It's often a wise idea for Californians to set up a living trust when they do their estate planning. This type of trust (also called an "inter vivos" trust) can make matters considerably easier on heirs after you pass away, and prevent them from having to go through probate proceedings, which can be lengthy and costly.
Losing a loved one is a difficult time. You may have to deal with your loved one's estate after the death if he or she had any assets. Many estates have to go through probate. Understanding some basic points about probate can help if you are facing this situation after your loved one passes away.
Every day in California and around the country, people die without a will. Some of these deaths are through accidents and therefore unexpected. Others involve older people who never got around to putting an estate plan in place because they didn't want to contemplate death or just didn't think that they had enough assets to worry about.
Many people don't think of themselves as having an "estate" that they will be leaving to others after their death. However, even if you own don't own a home, have a stock portfolio or have accumulated little in the way of valuables, you likely have at least one bank account. If you don't codify who will get the funds in your account upon your death, it could end up in probate, creating unnecessary costs and inconvenience for your loved ones.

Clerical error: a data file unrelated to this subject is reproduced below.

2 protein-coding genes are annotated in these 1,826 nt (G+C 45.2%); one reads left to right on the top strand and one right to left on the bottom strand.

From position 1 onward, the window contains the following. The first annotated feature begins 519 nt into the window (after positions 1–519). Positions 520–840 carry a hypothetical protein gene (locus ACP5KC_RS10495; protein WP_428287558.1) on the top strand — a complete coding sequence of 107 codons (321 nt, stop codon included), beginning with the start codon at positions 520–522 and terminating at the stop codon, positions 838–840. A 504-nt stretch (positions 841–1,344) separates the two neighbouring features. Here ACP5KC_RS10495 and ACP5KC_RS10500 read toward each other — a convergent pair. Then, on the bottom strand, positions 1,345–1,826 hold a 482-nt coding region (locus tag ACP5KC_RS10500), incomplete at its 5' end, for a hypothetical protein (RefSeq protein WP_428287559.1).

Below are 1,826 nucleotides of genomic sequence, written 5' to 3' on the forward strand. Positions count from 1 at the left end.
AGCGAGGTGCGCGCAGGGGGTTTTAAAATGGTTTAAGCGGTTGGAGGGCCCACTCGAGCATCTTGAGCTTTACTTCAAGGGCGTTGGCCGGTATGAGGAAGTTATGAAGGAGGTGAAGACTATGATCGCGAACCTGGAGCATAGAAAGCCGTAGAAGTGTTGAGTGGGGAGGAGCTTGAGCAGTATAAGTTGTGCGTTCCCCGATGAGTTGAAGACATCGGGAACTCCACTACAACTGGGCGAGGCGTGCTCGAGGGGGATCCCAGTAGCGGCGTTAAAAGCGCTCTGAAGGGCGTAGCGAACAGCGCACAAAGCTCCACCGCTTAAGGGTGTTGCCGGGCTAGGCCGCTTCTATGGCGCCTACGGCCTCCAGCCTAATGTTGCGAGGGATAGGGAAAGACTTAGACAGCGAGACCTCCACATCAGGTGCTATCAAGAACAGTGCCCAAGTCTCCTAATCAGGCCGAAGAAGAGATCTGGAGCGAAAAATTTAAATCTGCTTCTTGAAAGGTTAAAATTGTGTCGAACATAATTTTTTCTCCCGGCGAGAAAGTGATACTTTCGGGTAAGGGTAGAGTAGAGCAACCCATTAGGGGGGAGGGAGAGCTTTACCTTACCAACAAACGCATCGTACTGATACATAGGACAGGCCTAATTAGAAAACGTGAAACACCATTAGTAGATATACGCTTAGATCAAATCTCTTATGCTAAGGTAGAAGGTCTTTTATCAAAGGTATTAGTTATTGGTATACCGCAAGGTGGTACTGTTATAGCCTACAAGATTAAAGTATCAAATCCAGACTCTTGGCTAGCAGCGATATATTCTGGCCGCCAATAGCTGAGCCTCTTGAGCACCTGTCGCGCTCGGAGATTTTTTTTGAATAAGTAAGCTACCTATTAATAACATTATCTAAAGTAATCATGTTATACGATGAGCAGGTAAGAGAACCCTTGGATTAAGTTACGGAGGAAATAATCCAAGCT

The probate process varies from one person to the next; however, there are some basics you should become familiar with.
If you're approaching retirement age, chances are, you're taking steps to secure your financial future and your legacy. Although not everyone enjoys making end-of-life plans, creating a will is an important part of protecting the assets you've worked a lifetime to earn
Did you know that Los Angeles County holds a monthly auction to sell unclaimed possessions of people who have died? These people either had no will (at least none that could be located) or had a will, but none of the heirs could be found or were alive. Further, no friends or family members claimed their belongings.
Increasingly, couples are choosing to postpone marriage until later in life or not marry at all. While cohabitating partners may feel married, in the eyes of the law, they aren't.
Probate might be an understandably important aspect of estate law, but it is not a necessarily fun process to go through. However, not every California estate will have to pass through probate, and the reasons why can vary. Residents who want to avoid having their estate probated can take certain preventive measures before their death.
The validity of a will is a popular point of contention during difficult probate battles. While most people in California likely do not anticipate their will being challenged, it can happen when a family member feels spurned or when someone might have a legitimate reason to be suspicious. However, simply because a will's validity can be challenged does not mean that the probate process related to it will be a breeze.